Longs Peak / Kiener’s Route (June 1991)

Up until 2008, our adventures were retained only as memories and on 35mm slides. While our memories may have faded (just a bit), the slides haven’t – and we have a lot of them. So we’re digitizing a select few to bring some of our past adventures into the 21st Century. The photos below are some of those old slides.


Long’s Peak (14,259 ft / 4,346 m) is Colorado’s  15th highest peak, its northernmost fourteener, and the highest peak in Rocky Mountain National Park.  It has become the most popular climbing mountain in the state, with as many as 100 or more people on its summit on a busy summer weekend!  Such was not the case, however, back in the early summer of 1991 when I coaxed Alan, my old climbing partner, out West from Vermont for a few days of nostalgia climbing in Colorado (where The LovedOne and I lived at the time).  Sort of a last hurrah.  He and I did a few fun warm-up climbs and then capped-off his visit with a climb of Kiener’s Route (YDS II, 5.4) on Longs.  Also known as the Mountaineer’s Route, Kiener’s is on the East Face of Long’s.

Being a little light on required permits (and wanting an early start), we hiked to a spot above Chasm Lake and spent the night in a stealth bivy behind a huge boulder.  Predawn the next day, we cramponed up Lambs Slide, an icy 1,000-foot long, 50° snow couloir that heads south and up from the Mills Glacier.  From the top of the slide, we could see that it was going to be a clear, bluebird-perfect day for our climb.  We then did an upward traverse for about 1,000 feet along the Broadway ledges, which were completely covered with snow pitched at a severe angle.  For speed, we didn’t rope up here but just stepped along, mindful of the 800-foot freefall that awaited us if we slipped.  Half-way along Broadway, we came to the Notch Couloir and, roping-up, climbed it to reach the 3rd Class Upper Slopes.  Some wandering up these (some with roping due to wet rock), and some exposure at the Diamond Step (a 3rd Class step-around directly over Long’s East Face), soon brought us to Long’s surprisingly broad and flat summit.  And, yes, Dorothy, we could see Kansas from there. 🙂 After a snack and some gear re-packing, we descended via the standard Keyhole route, which wasn’t hard, just a little tedious and tiring.

This climb was a classic piece of mountaineering done in decent style (for our era) on a big mountain.  It proved to be the last technical climb Alan ever did, as deep water sailing consumed his spare time from then on (a little like William “Bill” Tilman).  I kept on with mountaineering until 2008, finally realizing that, while it had been a wonderful part of my life, it had, nonetheless, run it’s course.  But I wouldn’t trade the memories it gave me for anything in this world! 😀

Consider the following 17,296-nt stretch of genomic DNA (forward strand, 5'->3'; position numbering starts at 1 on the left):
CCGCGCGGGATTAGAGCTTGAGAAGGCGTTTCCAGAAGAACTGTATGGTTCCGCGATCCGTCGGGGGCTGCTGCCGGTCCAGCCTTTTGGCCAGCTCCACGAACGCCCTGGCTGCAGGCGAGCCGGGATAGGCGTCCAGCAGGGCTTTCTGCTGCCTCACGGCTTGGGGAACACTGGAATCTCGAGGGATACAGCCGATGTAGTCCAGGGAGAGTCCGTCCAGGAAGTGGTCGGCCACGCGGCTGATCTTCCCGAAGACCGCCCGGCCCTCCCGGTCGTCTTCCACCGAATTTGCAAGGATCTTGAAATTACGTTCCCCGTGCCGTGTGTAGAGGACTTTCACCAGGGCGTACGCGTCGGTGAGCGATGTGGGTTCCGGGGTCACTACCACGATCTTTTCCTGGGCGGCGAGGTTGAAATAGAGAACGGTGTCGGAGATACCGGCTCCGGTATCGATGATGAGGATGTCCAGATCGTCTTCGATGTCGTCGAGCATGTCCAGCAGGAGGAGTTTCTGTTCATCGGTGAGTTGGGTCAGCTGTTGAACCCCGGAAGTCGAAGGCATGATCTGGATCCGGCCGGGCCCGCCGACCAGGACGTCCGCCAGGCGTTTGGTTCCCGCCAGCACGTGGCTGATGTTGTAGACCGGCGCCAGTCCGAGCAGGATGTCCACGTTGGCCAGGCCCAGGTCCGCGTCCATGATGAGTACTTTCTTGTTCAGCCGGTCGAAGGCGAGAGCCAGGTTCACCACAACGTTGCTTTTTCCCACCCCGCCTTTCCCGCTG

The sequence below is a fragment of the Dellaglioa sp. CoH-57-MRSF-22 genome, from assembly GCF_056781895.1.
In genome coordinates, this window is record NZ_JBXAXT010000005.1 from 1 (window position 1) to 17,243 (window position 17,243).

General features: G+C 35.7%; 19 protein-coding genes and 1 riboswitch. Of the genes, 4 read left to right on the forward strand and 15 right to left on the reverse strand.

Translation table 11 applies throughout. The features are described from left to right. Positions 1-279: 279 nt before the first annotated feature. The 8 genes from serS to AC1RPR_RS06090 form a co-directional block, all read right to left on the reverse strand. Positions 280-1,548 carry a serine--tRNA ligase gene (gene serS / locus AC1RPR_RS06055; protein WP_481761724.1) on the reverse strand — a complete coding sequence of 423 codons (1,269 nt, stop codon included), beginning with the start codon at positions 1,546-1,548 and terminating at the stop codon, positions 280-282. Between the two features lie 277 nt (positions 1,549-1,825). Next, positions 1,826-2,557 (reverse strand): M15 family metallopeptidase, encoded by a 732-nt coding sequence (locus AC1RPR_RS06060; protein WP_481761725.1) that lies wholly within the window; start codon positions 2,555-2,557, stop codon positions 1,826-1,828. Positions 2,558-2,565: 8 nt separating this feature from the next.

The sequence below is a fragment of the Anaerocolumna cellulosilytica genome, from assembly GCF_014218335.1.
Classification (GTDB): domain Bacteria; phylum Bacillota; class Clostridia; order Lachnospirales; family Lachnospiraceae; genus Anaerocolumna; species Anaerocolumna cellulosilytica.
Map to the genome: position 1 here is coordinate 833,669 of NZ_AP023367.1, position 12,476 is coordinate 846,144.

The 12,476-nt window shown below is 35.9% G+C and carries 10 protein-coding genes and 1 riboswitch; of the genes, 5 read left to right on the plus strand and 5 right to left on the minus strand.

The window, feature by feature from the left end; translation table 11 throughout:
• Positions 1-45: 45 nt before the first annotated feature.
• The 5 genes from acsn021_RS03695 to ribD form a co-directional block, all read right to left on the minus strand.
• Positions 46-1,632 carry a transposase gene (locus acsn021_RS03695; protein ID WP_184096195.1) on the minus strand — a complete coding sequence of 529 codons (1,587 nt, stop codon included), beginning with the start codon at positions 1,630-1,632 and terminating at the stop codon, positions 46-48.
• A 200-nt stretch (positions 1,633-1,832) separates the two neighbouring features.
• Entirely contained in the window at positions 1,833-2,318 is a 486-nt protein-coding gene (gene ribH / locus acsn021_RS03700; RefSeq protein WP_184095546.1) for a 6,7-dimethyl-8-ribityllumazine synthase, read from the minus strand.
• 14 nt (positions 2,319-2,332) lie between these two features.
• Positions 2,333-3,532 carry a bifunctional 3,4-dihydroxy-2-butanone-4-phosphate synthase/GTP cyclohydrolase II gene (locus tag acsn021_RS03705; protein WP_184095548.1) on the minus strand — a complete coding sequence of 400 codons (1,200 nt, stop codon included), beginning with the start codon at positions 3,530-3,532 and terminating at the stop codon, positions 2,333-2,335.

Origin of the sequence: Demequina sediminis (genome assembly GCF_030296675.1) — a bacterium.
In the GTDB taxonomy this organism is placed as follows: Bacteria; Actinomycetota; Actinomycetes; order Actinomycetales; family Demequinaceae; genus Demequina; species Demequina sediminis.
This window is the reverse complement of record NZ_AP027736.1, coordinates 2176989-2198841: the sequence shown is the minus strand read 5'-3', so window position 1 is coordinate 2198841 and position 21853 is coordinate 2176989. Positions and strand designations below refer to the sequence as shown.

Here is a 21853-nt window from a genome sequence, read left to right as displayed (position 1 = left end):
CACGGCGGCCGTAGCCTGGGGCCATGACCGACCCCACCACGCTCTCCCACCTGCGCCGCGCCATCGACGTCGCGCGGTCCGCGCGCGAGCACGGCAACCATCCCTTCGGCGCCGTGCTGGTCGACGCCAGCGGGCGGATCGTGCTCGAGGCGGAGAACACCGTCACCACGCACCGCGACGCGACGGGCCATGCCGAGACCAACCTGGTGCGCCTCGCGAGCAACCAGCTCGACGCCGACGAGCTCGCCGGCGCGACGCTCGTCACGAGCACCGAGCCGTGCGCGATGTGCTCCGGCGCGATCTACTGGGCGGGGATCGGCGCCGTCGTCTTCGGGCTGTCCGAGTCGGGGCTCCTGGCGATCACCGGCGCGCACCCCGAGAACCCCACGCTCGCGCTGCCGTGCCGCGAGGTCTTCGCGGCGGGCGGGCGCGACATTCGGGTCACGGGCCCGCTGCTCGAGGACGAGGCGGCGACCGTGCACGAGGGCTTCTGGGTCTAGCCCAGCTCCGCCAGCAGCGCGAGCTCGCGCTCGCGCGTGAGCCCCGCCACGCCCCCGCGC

The East Face of Longs Peak
Packing up
Hiking in to Chasm Lake
Climbing Lambs Slide
Early morning on top of Lambs Slide
Traversing Broadway
Looking back across Broadway
Approaching the Notch Couloir
Starting up into the Notch Couloir
In the couloir
Traversing out of the couloir (arrow points to Alan)
At the bottom of the Upper Slopes
Climbing the Upper Slopes
Nearing the summit
On top pf Longs Peak
One last summit shot…
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Canoeing on the Yampa River (June 1992)

Up until 2008, our adventures were retained only as memories and on 35mm slides. While our memories may have faded (just a bit), the slides haven’t – and we have a lot of them. So we’re digitizing a select few to bring some of our past adventures into the 21st Century. The photos below are some of those old slides.


Before we succumbed to rafting, we gave canoeing a try on the Yampa River in Colorado.  The Yampa is the only unregulated and naturally flowing major tributary remaining in the Colorado River system. This was a 4-day trip sponsored by the Colorado Mountain Club, who supplied all the canoeing gear. It was not, however, along the very scenic portion of the river within Dinosaur National Monument. Our trip was a ways upstream, in flat, open country populated mostly by cows.  Still, it was a non-threatening way to test our canoe enthusiasm. We enjoyed the river but found that a canoe cannot have two captains if you want it to actually follow the river. Plus you have to paddle. Years – and a Folbot trip – would go by before we embraced rafting, where someone else (the guide) is the captain and paddling is minimal.

Put-in near Craig, Colorado
Our canoe loaded and ready to go
This section of the Yampa is rapid-free as it meanders through open country
Pulling-in for lunch
One of our camps along the river
Flowing wide and flat through some low hills
Our take-out near Maybell, Colorado
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Great Sand Dunes! (Colorado) 19-May-2017

Great Sand Dunes National Park Colorado

After our hikes at Palo Duro Canyon in West Texas, we roadtripped north to Alamosa, Colorado, gateway to Great Sand Dunes National Park.  When we’d lived in Colorado years ago, we’d driven by this park several times enroute to climbs of nearby 14teeners, but never actually stoped for a visit. We were going to rectify that omission on this trip.  You can hike on the dunes themselves – a la Beau Geste – but there are other hiking trails in the park.  The most accessible of these – it starts almost at the visitor center – is the Mosca Pass Trail and that was the one we chose. It also tops out at around 9,800 feet and would thus be snowfree by now (unlike some of the surrounding peaks).

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